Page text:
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Evictions Legislation will do little to tackle criminal landlords says Shelter Wales

RLA
Written by RLA

Shelter and the Citizens Advice Bureau in Wales have previously warned that legislation on retaliatory evictions would increase rents and do little to tackle illegal activity by criminal landlords…

Shelter and the Citizens Advice Bureau in Wales have previously warned that legislation on retaliatory evictions would increase rents and do little to tackle illegal activity by criminal landlords.

With the House of Lords due to vote on legislation to ban retaliatory evictions on 11th February, this appears to undermine support for this from various organisations, including Shelter.

The  assessment is contained in a document entitled “Making rights real – Preventing retaliatory evictions in Wales” published in July 2013 by Shelter Wales, working with Citizens Advice Bureau Wales.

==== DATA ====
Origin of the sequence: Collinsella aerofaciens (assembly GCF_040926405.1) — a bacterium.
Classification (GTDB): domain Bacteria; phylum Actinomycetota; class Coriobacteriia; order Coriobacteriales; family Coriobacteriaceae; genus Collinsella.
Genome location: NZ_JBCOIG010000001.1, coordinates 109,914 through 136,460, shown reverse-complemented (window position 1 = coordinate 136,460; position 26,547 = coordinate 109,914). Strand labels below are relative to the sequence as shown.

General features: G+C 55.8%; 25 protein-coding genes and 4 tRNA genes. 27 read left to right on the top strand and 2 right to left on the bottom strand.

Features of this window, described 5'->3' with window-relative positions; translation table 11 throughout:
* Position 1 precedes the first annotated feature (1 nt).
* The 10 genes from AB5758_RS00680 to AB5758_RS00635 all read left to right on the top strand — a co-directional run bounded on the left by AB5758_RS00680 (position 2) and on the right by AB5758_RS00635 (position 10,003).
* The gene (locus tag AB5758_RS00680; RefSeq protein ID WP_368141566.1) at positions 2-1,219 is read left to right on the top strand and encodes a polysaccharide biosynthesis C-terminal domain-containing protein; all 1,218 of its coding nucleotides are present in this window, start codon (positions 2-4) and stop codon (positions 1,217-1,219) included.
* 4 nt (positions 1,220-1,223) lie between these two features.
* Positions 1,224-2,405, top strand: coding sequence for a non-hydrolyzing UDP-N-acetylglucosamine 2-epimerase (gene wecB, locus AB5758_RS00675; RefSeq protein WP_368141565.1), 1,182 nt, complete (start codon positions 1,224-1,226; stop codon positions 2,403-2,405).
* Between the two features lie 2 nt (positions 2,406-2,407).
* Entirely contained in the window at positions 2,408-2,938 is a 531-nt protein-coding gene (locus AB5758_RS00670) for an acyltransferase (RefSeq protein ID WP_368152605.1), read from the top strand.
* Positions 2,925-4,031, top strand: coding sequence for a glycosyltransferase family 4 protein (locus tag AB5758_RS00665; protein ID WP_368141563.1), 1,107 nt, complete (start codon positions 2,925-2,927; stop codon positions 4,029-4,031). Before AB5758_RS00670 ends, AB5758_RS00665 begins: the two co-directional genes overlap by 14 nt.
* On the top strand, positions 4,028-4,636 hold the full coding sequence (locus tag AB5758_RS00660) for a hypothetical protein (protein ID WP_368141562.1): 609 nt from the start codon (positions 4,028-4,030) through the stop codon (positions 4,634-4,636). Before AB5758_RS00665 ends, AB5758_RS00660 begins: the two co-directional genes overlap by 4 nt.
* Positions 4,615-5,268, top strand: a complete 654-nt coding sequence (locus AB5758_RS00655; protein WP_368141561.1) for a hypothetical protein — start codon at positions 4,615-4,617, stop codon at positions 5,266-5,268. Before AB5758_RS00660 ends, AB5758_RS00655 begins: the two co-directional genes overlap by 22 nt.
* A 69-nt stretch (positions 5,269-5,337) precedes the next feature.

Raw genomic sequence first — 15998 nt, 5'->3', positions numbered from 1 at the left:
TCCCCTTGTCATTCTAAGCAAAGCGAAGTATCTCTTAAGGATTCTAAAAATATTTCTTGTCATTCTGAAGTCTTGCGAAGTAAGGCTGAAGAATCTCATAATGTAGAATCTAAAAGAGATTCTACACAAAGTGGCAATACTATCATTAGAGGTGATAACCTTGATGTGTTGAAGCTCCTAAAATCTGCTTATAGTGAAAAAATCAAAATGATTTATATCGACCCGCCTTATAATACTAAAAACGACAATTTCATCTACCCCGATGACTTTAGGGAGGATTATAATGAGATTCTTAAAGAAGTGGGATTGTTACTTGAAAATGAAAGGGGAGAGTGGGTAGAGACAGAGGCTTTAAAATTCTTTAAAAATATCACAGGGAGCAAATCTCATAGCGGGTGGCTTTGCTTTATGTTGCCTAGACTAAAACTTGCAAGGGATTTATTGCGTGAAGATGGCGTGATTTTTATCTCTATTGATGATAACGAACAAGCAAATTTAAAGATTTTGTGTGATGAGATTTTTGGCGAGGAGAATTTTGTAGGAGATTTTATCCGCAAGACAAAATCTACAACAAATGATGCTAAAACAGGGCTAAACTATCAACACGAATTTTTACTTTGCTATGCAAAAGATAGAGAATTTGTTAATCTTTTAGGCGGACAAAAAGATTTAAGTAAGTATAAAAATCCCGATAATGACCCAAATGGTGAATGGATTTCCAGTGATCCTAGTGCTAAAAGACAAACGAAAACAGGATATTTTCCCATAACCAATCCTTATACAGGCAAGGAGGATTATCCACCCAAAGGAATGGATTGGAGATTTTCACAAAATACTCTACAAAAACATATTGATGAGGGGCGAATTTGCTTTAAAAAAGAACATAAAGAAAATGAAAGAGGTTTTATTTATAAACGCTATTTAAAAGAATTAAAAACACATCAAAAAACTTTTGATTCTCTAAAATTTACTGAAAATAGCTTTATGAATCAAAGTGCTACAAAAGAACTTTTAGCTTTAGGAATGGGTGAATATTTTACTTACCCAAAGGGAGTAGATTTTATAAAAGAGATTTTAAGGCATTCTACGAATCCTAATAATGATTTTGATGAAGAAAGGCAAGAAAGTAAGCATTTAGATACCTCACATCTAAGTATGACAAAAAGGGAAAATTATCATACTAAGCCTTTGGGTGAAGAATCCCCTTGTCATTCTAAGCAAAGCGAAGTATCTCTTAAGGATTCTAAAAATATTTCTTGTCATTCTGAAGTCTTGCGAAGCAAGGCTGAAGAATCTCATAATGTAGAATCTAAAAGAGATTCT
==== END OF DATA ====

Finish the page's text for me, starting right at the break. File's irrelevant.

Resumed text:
The report notes that such a measure could lead to rent rises. Page 5 reads:

“In reality the transition to protecting tenants from retaliatory action may need to be managed in a way that gives landlords time to raise investment and minimises the likelihood of extreme rent rises.”

Legislation is not likely to address the problem of the criminal landlords. Page 6 reads:

“There is a risk that introducing protection from retaliatory eviction may encourage rogue landlords to resort to illegal eviction methods such as harassment or withdrawal of services. This is why it is critical that local authorities have the resources to carry out enforcement.”

Commenting on this, Alan Ward, Chairman of the Residential Landlords Association said:

“The RLA is totally opposed to retaliatory evictions, and there is already plenty of legislation in place to prevent them. Improvements to processes can be made and we have suggested these, but further legislation may end up damaging tenants’ interests as this document says.”

 

 

About the author

RLA

RLA

The Residential Landlords Association (RLA) represents the interests of landlords in the private rented sector (PRS) across England and Wales. With over 23,000 subscribing members, and an additional 16,000 registered guests who engage regularly with the association, we are the leading voice of private landlords. Combined, they manage almost half a million properties.

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